Lists are one of the most useful data structures. They are present as primitive constructs in many languages (e.g., virtually all functional and logic languages) and available as libraries in many others. Lists can be defined by the user as any other structure in CLP languages, but they appear so often that there is a special syntax for them.
Formally, a list of elements is either the empty list (usually called nil and written ), or an element consed (``put as head of'') with another list. Thus a list is always either an empty list or a head followed by a tail. This is modeled using a functor of arity 2, called cons. The name of the functor is usually `.'. For example the list composed by the elements a, b and c is formally written .(a, .(b, .(c, ))). The first argument of each of the cons functor is the head of the list; the second is the tail of the list. A list term is logically defined (and recognized) by the predicate is_list/2, defined as follows:
is_list(). is_list(.(Head, Tail)):- is_list(Tail).
This syntax for lists reflects the logical idea, but it is not very readable nor descriptive for an intuitive use of lists. Furthermore, the dot is overloaded by its use as clause terminator, and should be written quoted. It is customary to use a combination of square brackets and the infix operator `' to write lists. To make life easier, there is a special syntax for writing lists without having to separate explicitly the head(s) and tail(s). Table 3.3 shows examples of the three syntaxes.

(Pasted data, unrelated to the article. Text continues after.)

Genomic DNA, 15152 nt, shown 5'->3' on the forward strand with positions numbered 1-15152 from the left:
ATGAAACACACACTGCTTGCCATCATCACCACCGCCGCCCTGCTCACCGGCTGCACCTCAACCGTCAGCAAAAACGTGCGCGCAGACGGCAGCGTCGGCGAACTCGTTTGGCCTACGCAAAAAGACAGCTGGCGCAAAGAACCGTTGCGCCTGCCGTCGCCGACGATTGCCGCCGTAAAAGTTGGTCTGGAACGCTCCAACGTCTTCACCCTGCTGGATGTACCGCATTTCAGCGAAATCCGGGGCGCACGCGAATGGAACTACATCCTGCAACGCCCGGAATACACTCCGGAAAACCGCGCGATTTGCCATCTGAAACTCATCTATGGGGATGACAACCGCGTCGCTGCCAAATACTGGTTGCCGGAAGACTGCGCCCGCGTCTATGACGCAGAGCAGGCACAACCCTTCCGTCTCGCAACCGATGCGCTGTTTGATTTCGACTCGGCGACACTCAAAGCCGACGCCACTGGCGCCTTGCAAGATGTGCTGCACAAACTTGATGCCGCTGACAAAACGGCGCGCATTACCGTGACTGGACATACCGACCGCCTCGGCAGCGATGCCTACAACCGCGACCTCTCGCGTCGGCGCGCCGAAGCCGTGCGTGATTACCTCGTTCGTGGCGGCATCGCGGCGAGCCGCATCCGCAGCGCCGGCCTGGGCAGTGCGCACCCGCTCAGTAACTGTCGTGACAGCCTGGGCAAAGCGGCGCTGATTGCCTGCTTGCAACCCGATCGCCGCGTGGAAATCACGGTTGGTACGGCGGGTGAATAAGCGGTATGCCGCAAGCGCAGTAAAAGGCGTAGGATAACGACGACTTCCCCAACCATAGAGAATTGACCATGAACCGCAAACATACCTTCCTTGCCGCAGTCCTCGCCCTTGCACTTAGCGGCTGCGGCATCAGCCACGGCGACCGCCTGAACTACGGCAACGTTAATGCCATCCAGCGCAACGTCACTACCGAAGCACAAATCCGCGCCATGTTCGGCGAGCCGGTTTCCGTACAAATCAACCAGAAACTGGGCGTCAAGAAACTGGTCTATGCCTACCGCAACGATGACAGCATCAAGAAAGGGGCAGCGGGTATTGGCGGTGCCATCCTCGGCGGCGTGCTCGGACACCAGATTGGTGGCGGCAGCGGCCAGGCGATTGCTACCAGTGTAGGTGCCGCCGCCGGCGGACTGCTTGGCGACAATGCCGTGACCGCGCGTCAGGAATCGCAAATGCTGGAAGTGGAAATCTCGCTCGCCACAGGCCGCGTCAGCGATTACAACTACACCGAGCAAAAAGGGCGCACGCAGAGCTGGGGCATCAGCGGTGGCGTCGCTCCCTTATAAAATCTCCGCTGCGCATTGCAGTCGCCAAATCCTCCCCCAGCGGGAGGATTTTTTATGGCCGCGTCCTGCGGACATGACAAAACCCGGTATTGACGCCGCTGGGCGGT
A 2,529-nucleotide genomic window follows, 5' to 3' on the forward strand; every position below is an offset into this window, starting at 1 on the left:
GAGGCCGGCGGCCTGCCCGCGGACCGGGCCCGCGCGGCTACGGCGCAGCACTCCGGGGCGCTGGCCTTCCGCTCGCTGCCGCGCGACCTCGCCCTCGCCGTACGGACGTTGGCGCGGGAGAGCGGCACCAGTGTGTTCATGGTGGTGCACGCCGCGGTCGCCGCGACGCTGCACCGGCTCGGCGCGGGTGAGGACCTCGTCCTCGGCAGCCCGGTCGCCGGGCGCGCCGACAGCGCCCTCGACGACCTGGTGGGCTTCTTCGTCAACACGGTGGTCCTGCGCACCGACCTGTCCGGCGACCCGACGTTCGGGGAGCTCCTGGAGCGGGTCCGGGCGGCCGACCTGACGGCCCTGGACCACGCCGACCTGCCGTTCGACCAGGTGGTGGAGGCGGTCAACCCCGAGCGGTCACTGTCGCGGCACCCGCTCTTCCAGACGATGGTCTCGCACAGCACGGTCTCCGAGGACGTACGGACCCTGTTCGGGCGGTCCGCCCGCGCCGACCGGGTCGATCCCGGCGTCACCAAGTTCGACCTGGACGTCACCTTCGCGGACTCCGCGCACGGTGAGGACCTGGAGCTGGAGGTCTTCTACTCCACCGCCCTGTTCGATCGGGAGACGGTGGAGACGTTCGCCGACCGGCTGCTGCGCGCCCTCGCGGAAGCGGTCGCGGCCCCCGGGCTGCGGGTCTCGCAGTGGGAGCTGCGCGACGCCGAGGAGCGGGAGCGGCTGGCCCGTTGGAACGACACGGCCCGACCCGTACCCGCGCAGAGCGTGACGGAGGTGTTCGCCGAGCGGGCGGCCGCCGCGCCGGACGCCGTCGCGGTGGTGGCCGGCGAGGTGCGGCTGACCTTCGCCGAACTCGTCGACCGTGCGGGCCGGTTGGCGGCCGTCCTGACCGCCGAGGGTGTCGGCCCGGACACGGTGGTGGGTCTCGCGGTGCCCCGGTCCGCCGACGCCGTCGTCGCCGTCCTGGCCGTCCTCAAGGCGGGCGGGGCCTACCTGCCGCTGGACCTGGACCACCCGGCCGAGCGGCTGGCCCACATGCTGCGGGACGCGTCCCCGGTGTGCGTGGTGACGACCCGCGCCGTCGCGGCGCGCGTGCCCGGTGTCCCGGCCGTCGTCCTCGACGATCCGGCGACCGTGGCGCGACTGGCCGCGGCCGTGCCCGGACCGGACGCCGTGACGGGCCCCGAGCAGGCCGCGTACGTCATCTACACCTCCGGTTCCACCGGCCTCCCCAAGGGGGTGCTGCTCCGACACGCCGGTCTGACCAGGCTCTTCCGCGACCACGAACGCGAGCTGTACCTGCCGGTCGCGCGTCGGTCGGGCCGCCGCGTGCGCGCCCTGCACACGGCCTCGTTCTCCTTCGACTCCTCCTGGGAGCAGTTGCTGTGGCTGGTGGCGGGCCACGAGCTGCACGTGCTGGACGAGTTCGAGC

List matching behaves as in any other structure. Some remarks will help to understand the element syntax:
With this notation, the definition of lists can be expressed with the following predicate:
is_list(). is_list([Head|Tail]):- is_list(Tail).
A common operation is checking for membership in a list. The member/2 predicate is true if the first argument is an element of the list which appears as second argument:
member(Element, [Element|List]). member(Element, [AnElement|RestList]):- member(Element, RestList).
And, as in other cases, it can be used to check membership, to return on backtracking all elements which are members of a list, or to force a list to have an element as member:
?- member(b, [a, b, c]). yes ?- member(plof, [a, b, c]). no ?- member(X, [a, b, c]). X = a ? ; X = b ? ; X = c ? ?- member(a, [a, X, c]). true ; X = a
Another useful predicate is append/3: append(A, B, C) is true if C is the list constructed by concatenating the lists A and B. The definition is:
append(, X, X). append([X|Xs], Ys, [X|Zs]):- append(Xs, Ys, Zs).
and it can be used in multiple ways:
?- append([1, 2, 3], [g, h, t], L). L = [1, 2, 3, g, h, t]. ?- append(T, [g, h, t], [0, m, g, X, Y]). Y = t, X = h, T = [0, m]. ?- append(X, Y, [f, p, r]). Y = [f, p, r], X = ; Y = [p, r], X = [f]; Y = [r], X = [f, p]; Y = , X = [f, p, r].
?- Z = [1, 2, 3] o [4, 5, 6]. Z = [1, 2, 3, 4, 5, 6]. ?- [1, 2, 3, 4, 5, 6] = X o [4, 5, 6]. X = [1, 2, 3].
o/3 does not enumerate, though:
?- [1, 2, 3, 4, 5, 6] = X o Y. Y ~ list, X ~ list.
But o/3 does constrain (and size/2 does, too):
?- [1|Xs] = Xs o [\_], 4 ~ size(Xs). Xs = [1, 1, 1, 1].
We will look at another example of a useful predicate and two feasible implementations of it. Sometimes the order in a list is important (although the list could not be called ordered in the sense of the word sorted: its order may derive from other considerations, such as the order of words in a file), and a utility predicate in many cases is reverse/2, which relates a list with the result of traversing it from the last element to the first.